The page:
One idea I've suggested in the past is testing Vintage tournaments where matches last more than three games (by adopting a best-of-five format, say). This is one way to combat the variance/"polarity" concern articulated in this thread. Individual games might still be blowouts but the outcome of the match would shift more towards deckbuilding and play skill than blind luck.
From what I can tell, it's taken its toll on paper Vintage. I used to go to local tournaments that were 32+ people and now I hear those tournaments are less than 16. Some of that is Old School and that makes sense - Old School is a format that allows players to play the decks they used to enjoy.
The problem with Old School is that the format's gratuitously elitist reprint and proxy policy basically guarantees no new players enter the format. I've been collecting cards since Revised yet I would need to spend my entire life savings to build an Old School deck.
I've started playing more on MTGO recently and I can't say my anecdotal experience supports the claim that Vintage is "solved" or a "three deck" format. I routinely lose to skilled players piloting Landstill, Dark Depths combo, some Arclight Phoenix contraption, some kind of Argothian Enchantress deck, etc etc.
If it were all PO decks, Shops, and Dredge I would be winning constantly
I tried a few matches on MTGO with different color configurations (Rg, Ru, Rb) and it was fairly miserable; you get outraced by Dredge, Survival, PO, Arclight Phoenixes, and your creatures quickly get outclassed by Humans. The post-sideboard Shops matchup is easy though
By far the best feeling when playing burn was getting a Dark Confidant into play, so if I were to try to push the deck further I would start from there.
A more rigorous take on this debate:
Suppose you are allowed to run as many Leylines as you want. Let p[n] be the probability of winning a tournament with optimal deck construction given the constraint that you must run exactly n Leyline’s.
For any integer n, let S(n) be the following assertion:
max(p, p[n]) > max(p, p, ..., p[n-1])
The “0 or 4” crowd is then asserting that S(4) is true and can be deduced from first principles. Let’s assume they are right.
Now if Leyline is playable, then S(75) is clearly false.
This implies that if you consider the statements S(4), S(5), S(6), ..., S(75), then there is some magic k for which S(k) can be proven to be true from first principles, while S(k+1) cannot.
What is this magic k, and what is so special about it, that allows you to make a from-first-principles argument for S(k) but not for S(k+1)?
If no such k can be identified, then the “0 or 4” crowd must be wrong. It may indeed be the case that 0 or 4 is better than 1, 2, or 3, but that fact cannot be deduced from first principles.
If your premise is
- you must mulligan until you find a Leyline (even if you have zero Leylines in your deck) and you cannot attempt any other deck construction or mulligan strategy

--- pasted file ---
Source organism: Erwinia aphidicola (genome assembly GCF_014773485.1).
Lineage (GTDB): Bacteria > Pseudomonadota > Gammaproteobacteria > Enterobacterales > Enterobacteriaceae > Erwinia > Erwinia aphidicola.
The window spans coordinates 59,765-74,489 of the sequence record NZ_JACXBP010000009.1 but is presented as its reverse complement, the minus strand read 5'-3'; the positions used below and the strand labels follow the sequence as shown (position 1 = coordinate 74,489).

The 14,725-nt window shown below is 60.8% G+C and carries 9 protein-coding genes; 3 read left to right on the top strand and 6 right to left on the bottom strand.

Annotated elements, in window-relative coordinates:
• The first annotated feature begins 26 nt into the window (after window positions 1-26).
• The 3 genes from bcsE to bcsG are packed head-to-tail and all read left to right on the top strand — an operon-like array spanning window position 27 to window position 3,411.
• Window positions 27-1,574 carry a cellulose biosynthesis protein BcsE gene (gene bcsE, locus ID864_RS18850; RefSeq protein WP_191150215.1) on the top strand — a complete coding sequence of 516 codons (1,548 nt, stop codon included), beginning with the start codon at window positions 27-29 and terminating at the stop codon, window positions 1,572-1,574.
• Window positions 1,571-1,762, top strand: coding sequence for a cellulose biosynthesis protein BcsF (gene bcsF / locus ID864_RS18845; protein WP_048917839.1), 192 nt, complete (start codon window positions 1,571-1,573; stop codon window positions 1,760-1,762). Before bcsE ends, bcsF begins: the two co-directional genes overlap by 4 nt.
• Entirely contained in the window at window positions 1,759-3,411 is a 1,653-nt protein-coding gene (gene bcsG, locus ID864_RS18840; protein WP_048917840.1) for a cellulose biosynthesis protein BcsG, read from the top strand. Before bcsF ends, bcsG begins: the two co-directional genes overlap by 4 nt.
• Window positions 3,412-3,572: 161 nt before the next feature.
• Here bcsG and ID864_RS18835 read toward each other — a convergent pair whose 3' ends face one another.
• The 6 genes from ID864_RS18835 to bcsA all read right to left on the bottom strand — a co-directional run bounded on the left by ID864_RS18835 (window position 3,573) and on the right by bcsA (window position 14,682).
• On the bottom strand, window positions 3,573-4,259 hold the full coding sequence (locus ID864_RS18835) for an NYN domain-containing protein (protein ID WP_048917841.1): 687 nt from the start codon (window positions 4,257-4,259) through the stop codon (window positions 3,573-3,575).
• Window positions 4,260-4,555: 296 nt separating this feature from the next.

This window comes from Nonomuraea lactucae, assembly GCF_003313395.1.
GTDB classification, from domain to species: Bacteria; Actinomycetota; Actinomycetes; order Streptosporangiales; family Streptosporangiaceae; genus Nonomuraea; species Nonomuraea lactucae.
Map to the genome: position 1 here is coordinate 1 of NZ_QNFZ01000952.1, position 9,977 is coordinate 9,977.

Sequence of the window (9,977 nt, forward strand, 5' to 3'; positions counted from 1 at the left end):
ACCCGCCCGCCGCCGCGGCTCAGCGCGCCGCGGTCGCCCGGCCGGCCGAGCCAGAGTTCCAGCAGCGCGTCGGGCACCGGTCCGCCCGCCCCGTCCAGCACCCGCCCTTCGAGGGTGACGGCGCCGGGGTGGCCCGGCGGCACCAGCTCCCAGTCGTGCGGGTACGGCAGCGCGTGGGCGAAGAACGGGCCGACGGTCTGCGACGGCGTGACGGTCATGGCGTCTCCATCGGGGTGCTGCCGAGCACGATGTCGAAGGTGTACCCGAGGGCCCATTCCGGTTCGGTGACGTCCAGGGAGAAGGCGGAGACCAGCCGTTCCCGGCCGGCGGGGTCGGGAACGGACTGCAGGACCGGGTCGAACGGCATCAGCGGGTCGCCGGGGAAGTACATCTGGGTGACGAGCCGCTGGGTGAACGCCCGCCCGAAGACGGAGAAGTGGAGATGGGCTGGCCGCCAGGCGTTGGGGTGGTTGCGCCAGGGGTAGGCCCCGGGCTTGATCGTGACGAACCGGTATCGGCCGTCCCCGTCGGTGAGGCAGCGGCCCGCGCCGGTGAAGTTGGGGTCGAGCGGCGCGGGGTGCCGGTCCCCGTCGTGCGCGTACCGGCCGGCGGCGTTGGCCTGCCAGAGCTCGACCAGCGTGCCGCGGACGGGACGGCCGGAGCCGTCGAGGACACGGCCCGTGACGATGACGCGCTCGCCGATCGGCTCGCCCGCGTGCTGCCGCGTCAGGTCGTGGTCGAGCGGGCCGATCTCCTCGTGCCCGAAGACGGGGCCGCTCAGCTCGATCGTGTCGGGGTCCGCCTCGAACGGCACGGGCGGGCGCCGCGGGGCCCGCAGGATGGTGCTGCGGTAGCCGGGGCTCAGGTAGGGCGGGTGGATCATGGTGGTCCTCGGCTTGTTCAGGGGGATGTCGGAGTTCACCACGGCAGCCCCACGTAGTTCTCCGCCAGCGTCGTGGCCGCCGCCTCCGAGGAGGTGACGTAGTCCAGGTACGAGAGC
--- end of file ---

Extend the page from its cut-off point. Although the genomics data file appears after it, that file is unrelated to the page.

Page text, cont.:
then you and @ajfirecracker are entirely correct. The first Leyline most increases your chance of success, and each subsequent Leyline is weaker than the first (with 75 Leylines obviously useless, unless you're on the draw-go-until-they-deck-themselves plan).
I don't understand why people are so hung up on the (obviously absurd) premise I boxed above. The alternative to running 1 Leyline and mulliganing until you find it is not running 0 Leylines and mulliganing until you find it. It's building a completely different deck with a different strategy for defeating Dredge (such as cantripping into multiple copies of Priest or Rest in Peace.) In this sense a "Leyline mulligan" strategy with 4 Leylines can be more effective than a completely different "cantrip into hate" strategy with zero Leylines which is in turn more effective than a "Leyline mulligan" strategy with 3 Leylines.
This is the argument I and other "4 or 0" people are advancing. Not some straw-man (and incorrect) simplistic assertion about hypergeometric distributions. @dshin's calculations are completely valid but irrelevant to the argument I'm actually advancing.
I again suggest thinking of Workshops as a second view on the same phenomenon. A blue deck with zero non-Moxen artifacts is strictly worse if you add a random Workshop. Once you add the first Workshop and start adding expensive artifacts, you are pursuing a new strategy and now adding three more Workshops is optimal (with diminishing returns as you add more Workshops, with the tipping point well above the maximum allowed 4 copies). The vast majority of Vintage decks want 0 or 4 Workshops. This has nothing to do with p[n].
@ChubbyRain ajfirecracker presented a (well-reasoned) argument against the "0 or 4 Leylines" advice, based on a hypothetical format where 5 Leylines are legal, and offered three potential resolutions to the paradox he constructed. Search for "There are a limited number of ways to avoid that conclusion." to find his post.
I was responding to this argument. I'm not claiming that it's never correct to run 2 Leylines, nor am I claiming that no Vintage deck runs 2 Workshops, but these rare corner cases are not especially germane to analyzing ajfirecracker's argument that the "0 or 4" advice is generically unsound.